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    ABSTRACT: To evaluate a self-test for Dutch breast screening radiologists introduced as part of the national quality assurance programme. A total of 144 radiologists were invited to complete a test-set of 60 screening mammograms (20 malignancies). Participants assigned findings such as location, lesion type and BI-RADS. We determined areas under the receiver operating characteristics (ROC) curves (AUC), case and lesion sensitivity and specificity, agreement (kappa) and correlation between reader characteristics and case sensitivity (Spearman correlation coefficients). A total of 110 radiologists completed the test (76 %). Participants read a median number of 10,000 screening mammograms/year. Median AUC value was 0.93, case and lesion sensitivity was 91 % and case specificity 94 %. We found substantial agreement for recall (κ = 0.77) and laterality (κ = 0.80), moderate agreement for lesion type (κ = 0.57) and BI-RADS (κ = 0.45) and no correlation between case sensitivity and reader characteristics. Areas under the ROC curve, case sensitivity and lesion sensitivity were satisfactory and recall agreement was substantial. However, agreement in lesion type and BI-RADS could be improved; further education might be aimed at reducing interobserver variation in interpretation and description of abnormalities. We offered individual feedback on interpretive performance and overall feedback at group level. Future research will determine whether performance has improved. • We introduced and evaluated a self-test for Dutch breast screening radiologists. • ROC curves, case and lesion sensitivity and recall agreement were all satisfactory. • Agreement in BI-RADS interpretation and description of abnormalities could be improved. • These are areas that should be targeted with further education and training. • We offered individual feedback on interpretative performance and overall group feedback.
    European Radiology 09/2013; DOI:10.1007/s00330-013-3018-4 · 4.34 Impact Factor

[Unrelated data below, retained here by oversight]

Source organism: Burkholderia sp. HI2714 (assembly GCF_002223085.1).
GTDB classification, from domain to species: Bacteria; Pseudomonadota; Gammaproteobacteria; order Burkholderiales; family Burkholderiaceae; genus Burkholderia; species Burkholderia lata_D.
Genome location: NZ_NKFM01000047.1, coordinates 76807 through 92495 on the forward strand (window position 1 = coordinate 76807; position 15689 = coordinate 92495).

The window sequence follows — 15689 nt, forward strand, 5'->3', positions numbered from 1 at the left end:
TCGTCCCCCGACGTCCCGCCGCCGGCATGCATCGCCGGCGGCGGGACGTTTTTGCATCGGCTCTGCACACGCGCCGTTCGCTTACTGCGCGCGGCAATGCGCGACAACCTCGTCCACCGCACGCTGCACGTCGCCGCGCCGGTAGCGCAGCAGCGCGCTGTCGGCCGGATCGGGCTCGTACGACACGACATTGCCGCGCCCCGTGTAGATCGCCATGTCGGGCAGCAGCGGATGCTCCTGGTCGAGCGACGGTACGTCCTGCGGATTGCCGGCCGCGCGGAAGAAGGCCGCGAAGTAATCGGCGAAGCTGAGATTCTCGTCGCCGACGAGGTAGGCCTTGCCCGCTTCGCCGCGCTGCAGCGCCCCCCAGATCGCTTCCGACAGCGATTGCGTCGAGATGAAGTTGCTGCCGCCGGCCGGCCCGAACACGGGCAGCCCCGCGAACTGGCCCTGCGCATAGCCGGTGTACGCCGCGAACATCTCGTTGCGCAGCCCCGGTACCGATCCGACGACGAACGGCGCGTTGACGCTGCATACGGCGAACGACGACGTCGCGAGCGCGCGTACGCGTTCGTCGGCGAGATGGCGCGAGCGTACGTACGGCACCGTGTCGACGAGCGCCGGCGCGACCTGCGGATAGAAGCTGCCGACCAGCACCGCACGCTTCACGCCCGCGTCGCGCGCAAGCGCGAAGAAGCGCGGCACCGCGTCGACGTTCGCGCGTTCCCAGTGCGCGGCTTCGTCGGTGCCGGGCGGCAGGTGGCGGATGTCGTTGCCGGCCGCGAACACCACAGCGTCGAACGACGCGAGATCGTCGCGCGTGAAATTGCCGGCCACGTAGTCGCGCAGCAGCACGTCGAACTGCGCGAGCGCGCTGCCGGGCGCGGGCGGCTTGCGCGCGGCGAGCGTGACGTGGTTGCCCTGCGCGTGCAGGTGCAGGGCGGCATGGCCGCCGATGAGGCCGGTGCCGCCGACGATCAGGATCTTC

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    ABSTRACT: OBJECTIVE. The objective of our study was to conduct a randomized controlled trial of educational interventions that were created to improve performance of screening mammography interpretation. MATERIALS AND METHODS. We randomly assigned physicians who interpret mammography to one of three groups: self-paced DVD, live expert-led educational seminar, or control. The DVD and seminar interventions used mammography cases of varying difficulty and provided associated teaching points. Interpretive performance was compared using a pretest-posttest design. Sensitivity, specificity, and positive predictive value (PPV) were calculated relative to two outcomes: cancer status and consensus of three experts about recall. The performance measures for each group were compared using logistic regression adjusting for pretest performance. RESULTS. One hundred two radiologists completed all aspects of the trial. After adjustment for preintervention performance, the odds of improved sensitivity for correctly identifying a lesion relative to expert recall were 1.34 times higher for DVD participants than for control subjects (95% CI, 1.00-1.81; p = 0.050). The odds of an improved PPV for correctly identifying a lesion relative to both expert recall (odds ratio [OR] = 1.94; 95% CI, 1.24-3.05; p = 0.004) and cancer status (OR = 1.81; 95% CI, 1.01-3.23; p = 0.045) were significantly improved for DVD participants compared with control subjects, with no significant change in specificity. For the seminar group, specificity was significantly lower than the control group (OR relative to expert recall = 0.80; 95% CI, 0.64-1.00; p = 0.048; OR relative to cancer status = 0.79; 95% CI, 0.65-0.95; p = 0.015). CONCLUSION. In this randomized controlled trial, the DVD educational intervention resulted in a significant improvement in screening mammography interpretive performance on a test set, which could translate into improved interpretative performance in clinical practice.
    American Journal of Roentgenology 06/2014; 202(6):W586-96. DOI:10.2214/AJR.13.11147 · 2.74 Impact Factor